Most People Don’t Have Wills–Here’s Why

Most People Don’t Have Wills--Here’s Why

Depending on the headline you read or the survey you saw reported, you may have heard that nearly half of American adults don’t have wills…or that just 40% have made estate planning arrangements…or that almost half of people over 55 still haven’t made a will. While the specifics differ and there’s no exact measure, the studies and surveys all seem to agree on one thing: there are tens of millions of people in the United States who aren’t adequately prepared. 

People neglect estate planning and fail to make wills for many different reasons. Some of the most common are simple misunderstandings.

3 Reasons People Delay Making Wills

Believing They Have Plenty of Time to Make a Will

Understandably, many young and middle-aged people in good health think they won’t have to worry about wills for years. Most are correct. But, according to the National Center for Health Statistics, just over one in 1,000 people aged 25-34 die each year. For those aged 45-54, it’s about one in 250. That means about 1,200 people in the 25-34 age group and nearly 4,000 in the 45-54 age group die each year in Washington state alone. We all hope for long, healthy lives, but most of us don’t know in advance when time is running out to make arrangements like writing a will.

The investment required to make a will is minimal compared with the complications and expense your loved ones could face if you’re unprepared.

Thinking They Don’t Have Enough Assets to Need a Will

Too many people believe that wills are only for the wealthy, or say “I don’t own anything.” That’s virtually never true. Regardless of the size of your estate, you will want your property to pass to the people you care about. While you can use your will to pass real estate, your boat and family heirlooms, the same document can also determine who inherits your car, whatever cash is in your checking account, your family photos, your cocker spaniel, and the quilt your great grandmother made.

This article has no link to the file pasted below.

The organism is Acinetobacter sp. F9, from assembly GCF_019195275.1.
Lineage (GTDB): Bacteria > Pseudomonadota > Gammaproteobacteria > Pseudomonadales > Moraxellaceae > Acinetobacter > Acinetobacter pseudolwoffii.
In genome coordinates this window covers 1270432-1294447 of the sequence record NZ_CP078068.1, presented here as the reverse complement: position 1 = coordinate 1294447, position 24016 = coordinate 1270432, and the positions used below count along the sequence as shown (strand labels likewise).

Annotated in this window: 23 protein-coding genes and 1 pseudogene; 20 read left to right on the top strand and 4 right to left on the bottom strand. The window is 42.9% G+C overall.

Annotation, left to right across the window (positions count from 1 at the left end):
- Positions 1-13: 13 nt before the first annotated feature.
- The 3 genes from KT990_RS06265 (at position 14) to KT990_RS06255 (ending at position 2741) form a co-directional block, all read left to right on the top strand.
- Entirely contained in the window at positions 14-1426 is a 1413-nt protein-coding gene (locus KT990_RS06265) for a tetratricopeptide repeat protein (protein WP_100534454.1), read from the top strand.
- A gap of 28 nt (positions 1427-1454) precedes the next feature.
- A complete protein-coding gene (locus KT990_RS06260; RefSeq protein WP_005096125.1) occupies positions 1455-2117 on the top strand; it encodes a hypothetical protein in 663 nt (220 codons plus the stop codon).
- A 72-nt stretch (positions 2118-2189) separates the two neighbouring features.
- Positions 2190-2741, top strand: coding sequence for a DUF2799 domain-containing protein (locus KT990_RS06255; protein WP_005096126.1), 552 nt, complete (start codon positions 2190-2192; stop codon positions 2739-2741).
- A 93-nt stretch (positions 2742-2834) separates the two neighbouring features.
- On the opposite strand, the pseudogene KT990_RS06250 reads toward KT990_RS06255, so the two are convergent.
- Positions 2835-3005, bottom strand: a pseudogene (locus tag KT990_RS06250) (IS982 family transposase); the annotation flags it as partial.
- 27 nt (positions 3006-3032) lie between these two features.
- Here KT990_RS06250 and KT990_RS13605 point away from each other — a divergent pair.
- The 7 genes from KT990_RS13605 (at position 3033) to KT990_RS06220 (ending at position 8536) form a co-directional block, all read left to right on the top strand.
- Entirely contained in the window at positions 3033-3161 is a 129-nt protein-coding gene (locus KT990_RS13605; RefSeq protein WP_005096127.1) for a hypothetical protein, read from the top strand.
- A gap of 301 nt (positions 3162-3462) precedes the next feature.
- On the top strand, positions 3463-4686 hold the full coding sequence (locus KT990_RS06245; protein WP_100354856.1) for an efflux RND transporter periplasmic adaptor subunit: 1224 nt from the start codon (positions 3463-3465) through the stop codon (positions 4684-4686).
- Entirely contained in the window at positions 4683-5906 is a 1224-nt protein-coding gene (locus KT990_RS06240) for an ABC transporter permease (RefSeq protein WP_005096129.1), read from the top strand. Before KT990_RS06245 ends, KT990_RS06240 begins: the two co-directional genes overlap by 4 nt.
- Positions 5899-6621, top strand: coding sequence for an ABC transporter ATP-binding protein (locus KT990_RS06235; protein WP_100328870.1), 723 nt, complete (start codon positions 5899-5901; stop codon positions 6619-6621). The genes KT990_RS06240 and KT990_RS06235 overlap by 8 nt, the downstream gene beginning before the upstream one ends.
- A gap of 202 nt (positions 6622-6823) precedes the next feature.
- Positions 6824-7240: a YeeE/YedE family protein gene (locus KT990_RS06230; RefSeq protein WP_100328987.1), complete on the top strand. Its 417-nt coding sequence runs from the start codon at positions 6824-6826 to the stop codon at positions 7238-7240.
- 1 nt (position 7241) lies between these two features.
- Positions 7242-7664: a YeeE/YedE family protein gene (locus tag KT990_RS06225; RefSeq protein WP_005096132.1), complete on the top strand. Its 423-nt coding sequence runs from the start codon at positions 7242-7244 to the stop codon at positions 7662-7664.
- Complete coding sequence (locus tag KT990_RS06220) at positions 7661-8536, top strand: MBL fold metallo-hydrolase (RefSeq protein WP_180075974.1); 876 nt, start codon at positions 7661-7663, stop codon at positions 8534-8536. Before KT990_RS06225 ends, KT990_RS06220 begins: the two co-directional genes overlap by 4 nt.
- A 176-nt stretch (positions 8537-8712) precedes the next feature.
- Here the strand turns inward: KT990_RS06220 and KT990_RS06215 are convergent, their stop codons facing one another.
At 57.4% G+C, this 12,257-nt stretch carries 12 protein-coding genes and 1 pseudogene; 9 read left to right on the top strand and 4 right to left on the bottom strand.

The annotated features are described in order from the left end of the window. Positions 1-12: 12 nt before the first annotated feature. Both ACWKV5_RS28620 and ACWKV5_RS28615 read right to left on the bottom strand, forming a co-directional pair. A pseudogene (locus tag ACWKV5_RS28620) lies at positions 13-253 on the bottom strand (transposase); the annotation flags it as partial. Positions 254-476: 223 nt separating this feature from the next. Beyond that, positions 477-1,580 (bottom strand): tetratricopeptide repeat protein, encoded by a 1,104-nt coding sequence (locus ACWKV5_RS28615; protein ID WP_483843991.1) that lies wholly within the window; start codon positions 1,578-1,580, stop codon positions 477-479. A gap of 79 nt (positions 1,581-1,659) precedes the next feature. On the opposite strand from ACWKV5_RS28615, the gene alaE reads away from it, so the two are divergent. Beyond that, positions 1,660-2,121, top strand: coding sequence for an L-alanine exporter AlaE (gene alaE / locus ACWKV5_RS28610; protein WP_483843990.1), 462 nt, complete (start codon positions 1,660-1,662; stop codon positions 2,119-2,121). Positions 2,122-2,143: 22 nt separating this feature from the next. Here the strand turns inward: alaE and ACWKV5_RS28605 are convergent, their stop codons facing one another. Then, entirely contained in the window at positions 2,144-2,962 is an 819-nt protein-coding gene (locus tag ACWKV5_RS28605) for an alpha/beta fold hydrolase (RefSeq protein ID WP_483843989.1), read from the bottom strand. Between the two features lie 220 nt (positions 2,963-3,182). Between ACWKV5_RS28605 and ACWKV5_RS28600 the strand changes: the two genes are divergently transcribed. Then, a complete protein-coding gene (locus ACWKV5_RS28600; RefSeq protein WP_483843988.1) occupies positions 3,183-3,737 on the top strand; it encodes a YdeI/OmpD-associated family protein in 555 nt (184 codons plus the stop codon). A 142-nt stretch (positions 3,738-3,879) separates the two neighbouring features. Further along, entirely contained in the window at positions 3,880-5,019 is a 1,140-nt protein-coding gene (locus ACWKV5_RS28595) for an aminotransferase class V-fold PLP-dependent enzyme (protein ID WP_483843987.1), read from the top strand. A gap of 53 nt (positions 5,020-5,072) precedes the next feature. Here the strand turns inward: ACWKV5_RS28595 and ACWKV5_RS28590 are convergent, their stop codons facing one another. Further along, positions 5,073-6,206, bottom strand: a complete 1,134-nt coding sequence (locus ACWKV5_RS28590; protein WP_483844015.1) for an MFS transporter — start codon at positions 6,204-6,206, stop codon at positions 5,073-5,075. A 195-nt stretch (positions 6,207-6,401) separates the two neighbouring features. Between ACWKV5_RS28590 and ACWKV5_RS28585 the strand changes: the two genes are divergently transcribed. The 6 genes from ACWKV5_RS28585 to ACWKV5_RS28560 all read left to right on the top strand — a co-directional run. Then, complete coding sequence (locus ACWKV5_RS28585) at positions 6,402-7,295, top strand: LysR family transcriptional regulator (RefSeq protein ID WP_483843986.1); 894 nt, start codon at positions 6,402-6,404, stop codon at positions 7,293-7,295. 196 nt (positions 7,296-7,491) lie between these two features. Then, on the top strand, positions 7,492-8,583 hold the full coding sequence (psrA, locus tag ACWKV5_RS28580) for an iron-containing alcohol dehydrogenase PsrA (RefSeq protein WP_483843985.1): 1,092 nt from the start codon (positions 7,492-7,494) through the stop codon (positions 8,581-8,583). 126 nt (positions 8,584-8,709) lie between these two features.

Even if the monetary value is low, those items can mean a lot to your loved ones. And, if you haven’t made your wishes known, they can be a source of tension and conflict during an already painful time.

Assuming Assets Will Automatically Go to the People They Would Have Chosen

It’s easy to believe that your family will inherit everything you own after your death, and will work out the specifics among themselves. But, that’s not exactly how it works. Washington’s law of intestate succession–the state statute that dictates what happens to property when there is no will–is complicated. The surviving spouse may inherit all of the deceased’s separate property. Or half. Or three quarters. The share he or she receives depends on who else is in the mix, such as children or parents of the deceased. A long-term unregistered partner, on the other hand, inherits nothing. 

That’s just one example of the complexity of intestate succession in Washington. It’s rarely safe to assume that distribution of your property will work out on its own.

The Bottom Line on Washington Wills

These are just three of the common reasons people offer for not having a will. Sometimes, they’re honest misconceptions and sometimes they’re offered as justification for procrastination. Whatever the reason, neglecting estate planning leaves distribution of your property to chance, creates legal and procedural complications for those you care about during a difficult emotional time, can trigger conflicts among family members, and generally leaves loved ones in a difficult situation. 

Estate planning doesn’t have to be daunting, complicated, or cost-prohibitive. Schedule a free consultation to learn just how easy it can be.

At Harbor Law Firm, we make estate planning as simple and stress-free as possible. That means: 

  • Knowledgeable guidance customized to your circumstances and your goals
  • A fully remote process that never requires you to leave home
  • Early morning, evening, and weekend hours to fit your schedule
  • An adaptable process for exchanging documents and collaborating
  • Flat-rate pricing that ensures you’ll never be surprised by a legal bill

We also offer free consultations. Schedule yours right now.

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